One of the people we meet on the journey is, Ketanbhai, Dalit leader of Navagam village, who was forced to resign as upper- caste members refused to let him go on. 102-year-old Gordhanbhai Bakhta, the sole living survivor of the Dandi March, who passed away soon after, is also seen recalling and sharing his experiences.
Explaining his motivation, Vachani says, “In 2002, I was completing The Men in the Tree. It revisits the RSS and Hindu fundamentalism when the Gujarat massacre happened. I was horrified and shocked. How could this happen in Gandhi’s Gujarat? On the other hand, I surmised that this could happen only in Gujarat. This is one state where the ideology of Gandhi has been completely erased. The Men in the Tree explores RSS’ attitude to Gandhi. I tried to show how the RSS denigrates and neutralizes Gandhi and his ideology, yet appropriates him when they feel he is convenient for the Hindu right. This is what motivated me to revisit the Salt March trail and find out how things are.”
Set against the backdrop of Gandhi’s original journey, this road-movie makes caustic comments through its telling visuals and one-to-one interviews, on how the globalization of Gujarat equates Gandhi’s ‘salt’ to a metaphor on poverty, forced migration, joblessness and injustice. Secularism, as the film points out, is conspicuous by its absence. The film meanders through time and space – juxtaposing the present scenario, shot in colour, with the past, compiled with silent Black-and-White archival footage (courtesy: Gandhi Films Foundation in Mumbai). Such a presentation lends the film a unique stage to place a sense of history, time, place, people and events in perspective, while at the same time pitting old and new values against each other to provide an objective view of how relevant the Salt March is in today’s India.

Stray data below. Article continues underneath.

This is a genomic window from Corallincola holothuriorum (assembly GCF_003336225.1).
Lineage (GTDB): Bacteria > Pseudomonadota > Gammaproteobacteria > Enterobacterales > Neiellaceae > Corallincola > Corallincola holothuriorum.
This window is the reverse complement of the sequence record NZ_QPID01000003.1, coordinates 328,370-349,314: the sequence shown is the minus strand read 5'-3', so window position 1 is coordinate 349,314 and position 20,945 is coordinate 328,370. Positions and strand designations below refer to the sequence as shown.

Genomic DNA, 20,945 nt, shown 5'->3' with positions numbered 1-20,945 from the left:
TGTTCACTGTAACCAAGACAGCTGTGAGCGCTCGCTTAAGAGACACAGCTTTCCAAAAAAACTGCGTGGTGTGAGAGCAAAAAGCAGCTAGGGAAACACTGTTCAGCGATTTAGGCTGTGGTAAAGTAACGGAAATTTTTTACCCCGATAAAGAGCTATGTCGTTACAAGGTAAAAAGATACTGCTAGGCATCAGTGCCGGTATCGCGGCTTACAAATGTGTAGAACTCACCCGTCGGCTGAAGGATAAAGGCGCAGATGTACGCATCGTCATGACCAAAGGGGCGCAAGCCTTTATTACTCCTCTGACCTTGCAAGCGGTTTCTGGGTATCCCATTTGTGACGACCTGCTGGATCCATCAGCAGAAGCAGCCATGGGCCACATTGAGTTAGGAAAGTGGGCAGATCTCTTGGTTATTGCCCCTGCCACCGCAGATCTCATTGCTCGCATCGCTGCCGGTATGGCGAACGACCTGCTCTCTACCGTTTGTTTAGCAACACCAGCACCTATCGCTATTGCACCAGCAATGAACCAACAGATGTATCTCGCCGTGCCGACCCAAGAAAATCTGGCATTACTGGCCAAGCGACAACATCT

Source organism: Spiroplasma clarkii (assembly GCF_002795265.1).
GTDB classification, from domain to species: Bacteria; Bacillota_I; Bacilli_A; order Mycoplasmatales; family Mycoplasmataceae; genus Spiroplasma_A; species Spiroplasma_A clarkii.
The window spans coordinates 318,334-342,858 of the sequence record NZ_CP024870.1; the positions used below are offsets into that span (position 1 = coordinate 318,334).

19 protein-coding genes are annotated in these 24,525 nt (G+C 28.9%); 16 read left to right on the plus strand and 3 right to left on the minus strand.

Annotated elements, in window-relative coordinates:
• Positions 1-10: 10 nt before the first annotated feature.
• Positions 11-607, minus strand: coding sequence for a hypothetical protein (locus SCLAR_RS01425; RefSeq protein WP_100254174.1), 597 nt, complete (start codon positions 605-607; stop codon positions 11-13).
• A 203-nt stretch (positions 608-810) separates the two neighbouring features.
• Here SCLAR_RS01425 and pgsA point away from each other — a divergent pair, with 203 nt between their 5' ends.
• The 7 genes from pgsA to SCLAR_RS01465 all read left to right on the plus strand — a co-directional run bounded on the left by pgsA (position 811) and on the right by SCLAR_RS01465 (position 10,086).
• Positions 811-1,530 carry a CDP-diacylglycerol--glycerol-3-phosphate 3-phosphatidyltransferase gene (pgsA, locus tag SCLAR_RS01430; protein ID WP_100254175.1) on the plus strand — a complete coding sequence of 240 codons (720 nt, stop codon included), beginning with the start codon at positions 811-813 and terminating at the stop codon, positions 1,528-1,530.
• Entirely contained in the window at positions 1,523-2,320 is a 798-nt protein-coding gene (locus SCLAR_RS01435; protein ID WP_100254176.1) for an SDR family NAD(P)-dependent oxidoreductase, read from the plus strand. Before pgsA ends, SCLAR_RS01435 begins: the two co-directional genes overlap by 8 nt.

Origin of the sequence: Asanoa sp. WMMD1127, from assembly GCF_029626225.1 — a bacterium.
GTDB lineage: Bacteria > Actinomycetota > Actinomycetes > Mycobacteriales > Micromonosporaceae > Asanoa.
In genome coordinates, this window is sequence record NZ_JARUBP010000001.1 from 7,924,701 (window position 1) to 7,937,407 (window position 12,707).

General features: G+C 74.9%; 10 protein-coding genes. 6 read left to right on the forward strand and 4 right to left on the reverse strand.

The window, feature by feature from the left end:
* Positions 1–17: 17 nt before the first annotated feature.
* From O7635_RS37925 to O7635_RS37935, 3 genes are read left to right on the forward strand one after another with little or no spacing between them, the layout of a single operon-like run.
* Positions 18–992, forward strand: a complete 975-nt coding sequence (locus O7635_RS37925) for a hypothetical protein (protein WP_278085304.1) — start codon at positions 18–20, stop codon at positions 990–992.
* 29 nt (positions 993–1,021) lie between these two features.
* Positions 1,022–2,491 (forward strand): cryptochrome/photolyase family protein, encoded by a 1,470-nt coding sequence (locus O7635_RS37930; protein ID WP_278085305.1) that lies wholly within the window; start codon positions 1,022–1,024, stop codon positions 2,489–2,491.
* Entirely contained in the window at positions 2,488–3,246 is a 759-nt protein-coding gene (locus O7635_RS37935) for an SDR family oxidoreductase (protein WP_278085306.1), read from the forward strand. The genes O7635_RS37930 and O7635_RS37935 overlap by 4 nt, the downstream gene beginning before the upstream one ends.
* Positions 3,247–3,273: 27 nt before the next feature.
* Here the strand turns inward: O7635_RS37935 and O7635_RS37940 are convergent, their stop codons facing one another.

Gour Hari Dastaan – The Freedom File (2015)
Gour Hari Dastaan – the Freedom File: Movie poster
Among films inspired by or based on the honesty and integrity of Gandhi is, Gour Hari Dastaan – The Freedom File, a biopic on Gour Hari Das, a Gandhian, living in his eighties. Actor-director-scriptwriter Ananth Narayan Mahadevan decided to make this film on the struggles of this Gandhian whom he had met and interacted with and whom he confesses to having been enriched by as a human being. In the film’s title, Gour Hari Dastaan – The Freedom File, the surname has been extended from Das to Dastaan which means “story.”